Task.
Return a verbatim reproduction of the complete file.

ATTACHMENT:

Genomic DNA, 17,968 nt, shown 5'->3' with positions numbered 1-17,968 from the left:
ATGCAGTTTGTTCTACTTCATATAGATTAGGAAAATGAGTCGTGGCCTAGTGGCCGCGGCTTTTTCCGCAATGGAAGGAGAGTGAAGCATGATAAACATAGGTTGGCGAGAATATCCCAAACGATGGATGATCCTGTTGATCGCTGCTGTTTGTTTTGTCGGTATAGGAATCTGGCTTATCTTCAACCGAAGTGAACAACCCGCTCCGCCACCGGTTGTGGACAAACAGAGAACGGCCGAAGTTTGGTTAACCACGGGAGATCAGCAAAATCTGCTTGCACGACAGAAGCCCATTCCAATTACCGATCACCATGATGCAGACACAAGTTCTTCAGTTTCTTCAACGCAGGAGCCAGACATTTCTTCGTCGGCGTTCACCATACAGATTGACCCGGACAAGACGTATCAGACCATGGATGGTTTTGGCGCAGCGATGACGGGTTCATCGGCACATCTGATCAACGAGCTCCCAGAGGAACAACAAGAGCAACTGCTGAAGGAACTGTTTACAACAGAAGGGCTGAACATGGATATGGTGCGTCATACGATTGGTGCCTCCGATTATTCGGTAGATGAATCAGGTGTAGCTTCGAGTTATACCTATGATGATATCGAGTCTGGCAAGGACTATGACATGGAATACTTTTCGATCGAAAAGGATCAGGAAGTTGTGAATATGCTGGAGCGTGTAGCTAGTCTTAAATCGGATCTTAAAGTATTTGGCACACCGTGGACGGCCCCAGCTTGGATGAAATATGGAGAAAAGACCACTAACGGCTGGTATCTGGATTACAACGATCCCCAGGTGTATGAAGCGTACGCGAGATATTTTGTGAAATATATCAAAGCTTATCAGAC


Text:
Genomic DNA, 17,968 nt, shown 5'->3' with positions numbered 1-17,968 from the left:
ATGCAGTTTGTTCTACTTCATATAGATTAGGAAAATGAGTCGTGGCCTAGTGGCCGCGGCTTTTTCCGCAATGGAAGGAGAGTGAAGCATGATAAACATAGGTTGGCGAGAATATCCCAAACGATGGATGATCCTGTTGATCGCTGCTGTTTGTTTTGTCGGTATAGGAATCTGGCTTATCTTCAACCGAAGTGAACAACCCGCTCCGCCACCGGTTGTGGACAAACAGAGAACGGCCGAAGTTTGGTTAACCACGGGAGATCAGCAAAATCTGCTTGCACGACAGAAGCCCATTCCAATTACCGATCACCATGATGCAGACACAAGTTCTTCAGTTTCTTCAACGCAGGAGCCAGACATTTCTTCGTCGGCGTTCACCATACAGATTGACCCGGACAAGACGTATCAGACCATGGATGGTTTTGGCGCAGCGATGACGGGTTCATCGGCACATCTGATCAACGAGCTCCCAGAGGAACAACAAGAGCAACTGCTGAAGGAACTGTTTACAACAGAAGGGCTGAACATGGATATGGTGCGTCATACGATTGGTGCCTCCGATTATTCGGTAGATGAATCAGGTGTAGCTTCGAGTTATACCTATGATGATATCGAGTCTGGCAAGGACTATGACATGGAATACTTTTCGATCGAAAAGGATCAGGAAGTTGTGAATATGCTGGAGCGTGTAGCTAGTCTTAAATCGGATCTTAAAGTATTTGGCACACCGTGGACGGCCCCAGCTTGGATGAAATATGGAGAAAAGACCACTAACGGCTGGTATCTGGATTACAACGATCCCCAGGTGTATGAAGCGTACGCGAGATATTTTGTGAAATATATCAAAGCTTATCAGAC